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3

Aに続いてB is used to describe a sequence of events, with the implication being that the time between the two is relatively short. A is implied to take the same verb as B. From デジタル大辞泉: つづ・く【続く】🈩 3 ある事柄のあとに、間をおかず他の事柄が連なる。物と物とが切れ目なくつながる。「授賞式に―・いて祝賀パーティーを行う」「応接間と勉強部屋とが―・いている」「次ページに―・く」 In this case nothing is being said about the relationship between 貞操(...


3

You have parsed it wrong. The basic structure of the sentence is: きっとそれは X なのだろう。 Perhaps it's X. / I suppose it is X (and that's the reason for his problem). Where な is the attributive form of だ, の is an explanatory-no, and それ refers to something before your quote. And "X" is a long noun phrase with nested relative clauses: ((父の深いところにある→)傷に触れる→)なにか ...


1

I think なにか + なの + だろう is the correct parsing. Here, なにか is a noun, meaning something. In kanji, it is「何か」. なの is actually a composition of だ+の, where .. だ is the same だ as in 「今日はいい日だ。」「明日は休みだ。」 の wraps the preceding sentence as a noun clause. To connect to this の, だ is conjugated to な。 だろう indicates that the speaker/author guesses so. The structure of ...


3

There is no omitted particle. 少女と言っていい ("where it's good to say girl"; "safely called a girl") is a relative clause that modifies 歳 ("age"). 大人と言っていい人 a person who you can call an adult 少女と言っていい歳 an age which you can call a shōjo('s age) As for the difference between 少女 and 女の子, 少女 is a relatively literary word for a girl roughly between 8 and 17. 女の子 also ...


1

I am afraid you are misinterpreting some things that you did not ask about in your questions, so I will give you my translation first: 下手に俺を残して手柄を奪われても困ると判断したか Did he (=the commander) figure that it would be annoying if he carelessly left me (in the main army) and got his credit stolen (by me)? あるいは伏兵処理に赴いた人間は全員退却させる事で部下思いの指揮官を演出したいのか Or is it ...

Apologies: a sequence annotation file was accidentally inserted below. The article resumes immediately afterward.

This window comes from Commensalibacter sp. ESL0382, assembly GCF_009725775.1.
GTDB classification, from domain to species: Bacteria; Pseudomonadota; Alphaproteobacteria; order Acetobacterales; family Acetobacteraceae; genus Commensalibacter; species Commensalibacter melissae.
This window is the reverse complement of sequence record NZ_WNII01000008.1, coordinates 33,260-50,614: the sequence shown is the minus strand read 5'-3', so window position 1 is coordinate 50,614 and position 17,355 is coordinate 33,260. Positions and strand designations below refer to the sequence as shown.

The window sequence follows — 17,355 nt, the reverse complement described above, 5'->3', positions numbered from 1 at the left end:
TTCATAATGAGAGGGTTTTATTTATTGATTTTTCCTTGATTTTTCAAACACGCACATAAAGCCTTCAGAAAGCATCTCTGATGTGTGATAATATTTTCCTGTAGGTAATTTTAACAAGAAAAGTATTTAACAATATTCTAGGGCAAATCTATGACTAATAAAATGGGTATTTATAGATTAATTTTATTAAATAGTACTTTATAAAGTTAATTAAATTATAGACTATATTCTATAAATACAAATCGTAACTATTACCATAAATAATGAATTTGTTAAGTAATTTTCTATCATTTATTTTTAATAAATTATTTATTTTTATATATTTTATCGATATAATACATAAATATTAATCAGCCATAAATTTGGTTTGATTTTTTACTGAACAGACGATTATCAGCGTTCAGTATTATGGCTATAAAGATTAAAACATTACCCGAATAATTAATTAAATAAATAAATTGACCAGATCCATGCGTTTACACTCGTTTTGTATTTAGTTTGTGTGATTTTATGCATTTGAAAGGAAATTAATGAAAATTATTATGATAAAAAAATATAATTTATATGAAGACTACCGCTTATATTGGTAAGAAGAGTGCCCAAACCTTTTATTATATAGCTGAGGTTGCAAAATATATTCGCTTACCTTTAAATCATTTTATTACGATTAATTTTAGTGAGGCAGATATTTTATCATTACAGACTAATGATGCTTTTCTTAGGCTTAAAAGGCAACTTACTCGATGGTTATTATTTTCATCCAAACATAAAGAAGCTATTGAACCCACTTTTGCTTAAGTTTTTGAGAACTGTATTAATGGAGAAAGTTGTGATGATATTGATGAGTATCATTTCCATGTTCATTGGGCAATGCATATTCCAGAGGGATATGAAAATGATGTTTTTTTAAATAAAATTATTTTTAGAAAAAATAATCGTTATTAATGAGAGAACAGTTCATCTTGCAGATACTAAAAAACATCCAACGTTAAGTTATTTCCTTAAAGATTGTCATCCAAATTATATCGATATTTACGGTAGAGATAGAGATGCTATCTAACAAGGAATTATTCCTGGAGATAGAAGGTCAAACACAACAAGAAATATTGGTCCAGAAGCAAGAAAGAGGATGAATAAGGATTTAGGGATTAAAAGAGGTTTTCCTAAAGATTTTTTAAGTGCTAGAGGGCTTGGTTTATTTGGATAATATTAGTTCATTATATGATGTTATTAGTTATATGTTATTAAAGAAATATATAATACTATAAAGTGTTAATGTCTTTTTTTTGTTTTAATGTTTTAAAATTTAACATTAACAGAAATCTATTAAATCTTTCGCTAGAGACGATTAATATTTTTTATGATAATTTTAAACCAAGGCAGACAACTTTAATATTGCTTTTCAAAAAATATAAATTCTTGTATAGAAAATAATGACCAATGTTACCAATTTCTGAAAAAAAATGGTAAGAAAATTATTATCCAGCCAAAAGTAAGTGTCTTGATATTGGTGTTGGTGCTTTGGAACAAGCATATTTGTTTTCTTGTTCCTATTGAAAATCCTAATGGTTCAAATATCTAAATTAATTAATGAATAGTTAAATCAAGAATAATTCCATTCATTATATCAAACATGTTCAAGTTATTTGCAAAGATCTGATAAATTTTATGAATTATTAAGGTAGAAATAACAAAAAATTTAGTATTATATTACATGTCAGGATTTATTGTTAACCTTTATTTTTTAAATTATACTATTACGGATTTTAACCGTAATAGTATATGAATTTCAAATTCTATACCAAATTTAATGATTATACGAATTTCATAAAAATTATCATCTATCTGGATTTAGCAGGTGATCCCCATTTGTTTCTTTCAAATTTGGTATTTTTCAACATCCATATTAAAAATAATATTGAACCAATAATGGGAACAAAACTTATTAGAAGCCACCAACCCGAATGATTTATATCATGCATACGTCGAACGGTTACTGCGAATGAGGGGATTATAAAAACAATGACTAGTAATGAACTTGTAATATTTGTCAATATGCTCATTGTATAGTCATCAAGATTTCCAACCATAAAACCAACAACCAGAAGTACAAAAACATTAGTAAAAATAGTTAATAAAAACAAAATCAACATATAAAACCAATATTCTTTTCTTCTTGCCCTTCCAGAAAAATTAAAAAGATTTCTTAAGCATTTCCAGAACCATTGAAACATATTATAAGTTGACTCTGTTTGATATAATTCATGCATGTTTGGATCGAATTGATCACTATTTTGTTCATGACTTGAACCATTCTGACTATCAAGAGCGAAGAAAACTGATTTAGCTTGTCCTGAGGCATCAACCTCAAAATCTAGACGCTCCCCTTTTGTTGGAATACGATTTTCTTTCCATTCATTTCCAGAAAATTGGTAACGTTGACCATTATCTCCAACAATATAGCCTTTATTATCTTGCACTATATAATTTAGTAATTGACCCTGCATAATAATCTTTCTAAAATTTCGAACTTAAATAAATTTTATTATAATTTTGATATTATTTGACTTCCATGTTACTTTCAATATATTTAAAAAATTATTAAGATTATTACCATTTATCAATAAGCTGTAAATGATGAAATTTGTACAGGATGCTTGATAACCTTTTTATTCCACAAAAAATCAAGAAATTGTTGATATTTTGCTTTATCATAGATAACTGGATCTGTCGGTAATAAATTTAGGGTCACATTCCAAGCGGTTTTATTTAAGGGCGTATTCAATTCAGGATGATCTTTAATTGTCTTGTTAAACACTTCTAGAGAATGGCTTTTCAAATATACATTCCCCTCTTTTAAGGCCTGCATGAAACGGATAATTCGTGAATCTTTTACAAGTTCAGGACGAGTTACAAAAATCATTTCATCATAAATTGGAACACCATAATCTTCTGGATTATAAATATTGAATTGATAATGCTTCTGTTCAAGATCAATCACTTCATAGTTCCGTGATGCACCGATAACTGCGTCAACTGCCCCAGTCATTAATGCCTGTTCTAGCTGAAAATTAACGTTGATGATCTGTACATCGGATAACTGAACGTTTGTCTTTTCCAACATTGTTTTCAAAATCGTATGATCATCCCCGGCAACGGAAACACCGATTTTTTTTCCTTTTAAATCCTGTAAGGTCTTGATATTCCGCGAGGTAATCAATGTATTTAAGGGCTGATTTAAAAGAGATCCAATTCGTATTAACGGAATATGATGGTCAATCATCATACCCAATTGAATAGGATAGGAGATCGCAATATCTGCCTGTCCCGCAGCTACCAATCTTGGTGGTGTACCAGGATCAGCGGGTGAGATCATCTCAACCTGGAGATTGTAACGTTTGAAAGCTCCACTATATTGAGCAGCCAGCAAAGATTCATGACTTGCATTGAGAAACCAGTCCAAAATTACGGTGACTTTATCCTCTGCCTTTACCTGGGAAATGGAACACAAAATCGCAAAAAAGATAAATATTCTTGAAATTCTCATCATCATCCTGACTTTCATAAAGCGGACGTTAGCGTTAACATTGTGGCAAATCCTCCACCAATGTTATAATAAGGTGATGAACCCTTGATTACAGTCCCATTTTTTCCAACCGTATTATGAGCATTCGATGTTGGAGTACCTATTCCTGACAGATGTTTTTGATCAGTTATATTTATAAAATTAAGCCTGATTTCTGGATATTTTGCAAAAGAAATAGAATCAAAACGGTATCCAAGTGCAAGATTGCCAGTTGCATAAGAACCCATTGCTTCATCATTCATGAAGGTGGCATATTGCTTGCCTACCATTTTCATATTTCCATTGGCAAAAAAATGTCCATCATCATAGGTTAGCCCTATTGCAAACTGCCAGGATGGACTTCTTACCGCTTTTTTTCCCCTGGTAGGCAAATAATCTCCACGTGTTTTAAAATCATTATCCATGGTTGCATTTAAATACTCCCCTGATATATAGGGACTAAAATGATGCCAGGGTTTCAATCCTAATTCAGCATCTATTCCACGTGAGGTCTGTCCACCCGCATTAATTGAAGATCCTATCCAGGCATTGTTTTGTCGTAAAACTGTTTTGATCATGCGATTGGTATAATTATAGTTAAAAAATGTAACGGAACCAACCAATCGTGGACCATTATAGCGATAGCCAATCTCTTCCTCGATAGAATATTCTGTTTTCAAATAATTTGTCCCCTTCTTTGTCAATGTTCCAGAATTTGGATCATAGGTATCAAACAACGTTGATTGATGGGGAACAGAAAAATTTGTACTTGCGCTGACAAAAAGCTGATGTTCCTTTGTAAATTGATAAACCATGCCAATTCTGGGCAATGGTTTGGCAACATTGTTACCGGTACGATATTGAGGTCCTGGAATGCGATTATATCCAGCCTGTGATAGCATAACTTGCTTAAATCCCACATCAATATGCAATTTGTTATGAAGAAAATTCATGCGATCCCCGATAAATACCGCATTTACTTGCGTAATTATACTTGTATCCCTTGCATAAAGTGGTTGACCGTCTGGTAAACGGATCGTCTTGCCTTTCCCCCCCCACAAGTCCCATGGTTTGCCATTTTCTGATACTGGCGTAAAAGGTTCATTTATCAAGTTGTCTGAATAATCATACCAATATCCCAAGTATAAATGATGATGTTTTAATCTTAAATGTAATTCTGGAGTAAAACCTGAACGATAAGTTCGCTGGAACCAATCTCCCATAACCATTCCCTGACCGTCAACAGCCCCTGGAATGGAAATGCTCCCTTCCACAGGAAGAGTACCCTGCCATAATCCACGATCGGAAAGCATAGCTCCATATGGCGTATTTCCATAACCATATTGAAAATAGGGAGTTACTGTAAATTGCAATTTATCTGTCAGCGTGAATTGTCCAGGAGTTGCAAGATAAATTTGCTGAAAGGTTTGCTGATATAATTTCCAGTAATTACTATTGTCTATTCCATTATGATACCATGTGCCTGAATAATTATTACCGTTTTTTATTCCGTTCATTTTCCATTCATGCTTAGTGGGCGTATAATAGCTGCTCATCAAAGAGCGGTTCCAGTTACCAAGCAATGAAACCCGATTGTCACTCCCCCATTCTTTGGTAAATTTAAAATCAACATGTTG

4

らした is a less formal, contracted form of いらした, which is a variant of いらっしゃった. Here the meaning is the same as 不安になっていらしたのでは or 不安になっていらっしゃったのでは. And this じゃありません is indeed like "..., didn't you?" or "It's that ~, isn't it?". Put together: ...だから不安になってらしたのじゃありません? ...and thus you got worried, didn't you? / right?


2

Your translation seems okay. To break it down: 意外だ: "is unexpected" 意外そうだ: "looks unexpected" 意外そうではない: "does not look unexpected" 意外そうではなく: (ku-form of 意外そうではない) "not looking unexpected" 意外そうでもなく: "not (quite) looking unexpected" さして意外そうでもなく: "not really looking unexpected" For the last も, see: も in 「Vのもアレなんだけど」 What is the difference between 「とは限らない」and ...


1

No. 奪われて in 手柄を奪われても困る is the passive voice, not the honorific passive: The Commander does not want the MC to be credited with the victory. In other words, the Commander will feel uncomfortable (困る) if the credit for the victory is stolen by the MC (手柄を奪われても). Yes. The Commander let the MC stay (俺を残して). Hope someone has the answer. Yes. The Commander himself/...


2

For 1. This 反動{はんどう} describes mental state, a qualitative reaction. Working on the magic towards others is stressful to the agent. So, an agent get "great counter-action : 「大きな反作用」" by "the stress :「反動」" he/she feels. This で used here is the following : 動作・作用の原因・理由を表す。「受験勉強で暇がない」「君のおかげで助かった」 For 2. I think "the direct method" : 言葉による洗脳や肉体的な躾け is effective ...


2

It can be parsed more easily if you know that: ~と聞かない ~と言って聞かない and their variations are an idiomatic expression to mean "stubbornly persist that —", literally "saying that — and don't listen". 聞かず is the proper continuative form (中止法) of 聞かない (you can use neither 聞かないで nor 聞かなくて here). It chiefly describes that one insists on something ...


0

At most 4 different people can be involved in the phrase: (Aは)突然自らも(Bに)同行すると(Cに)言い出して(Dの言うことを)聞かず A suddenly said to C that himself/herself would go with B, not hearing what D said What is true is that A is the one 同行する (go together), 言い出す (say/propose), and 聞かない (not hear/ignore). What is also true is that A is not B, nor C, nor D. However, without ...


3

In 明鏡’s definition for 下: ❺ 地位・能力・程度・年齢などが劣っていること。また、その人。 「3歳下の弟」 Namely, 下 can refer to the fact that someone’s position, ability, level, or age is lower. In your case it’s age. In the example it uses 歳 instead of つ for the counter, but つ (as well as 個) work for age just fine, albeit slightly informal.


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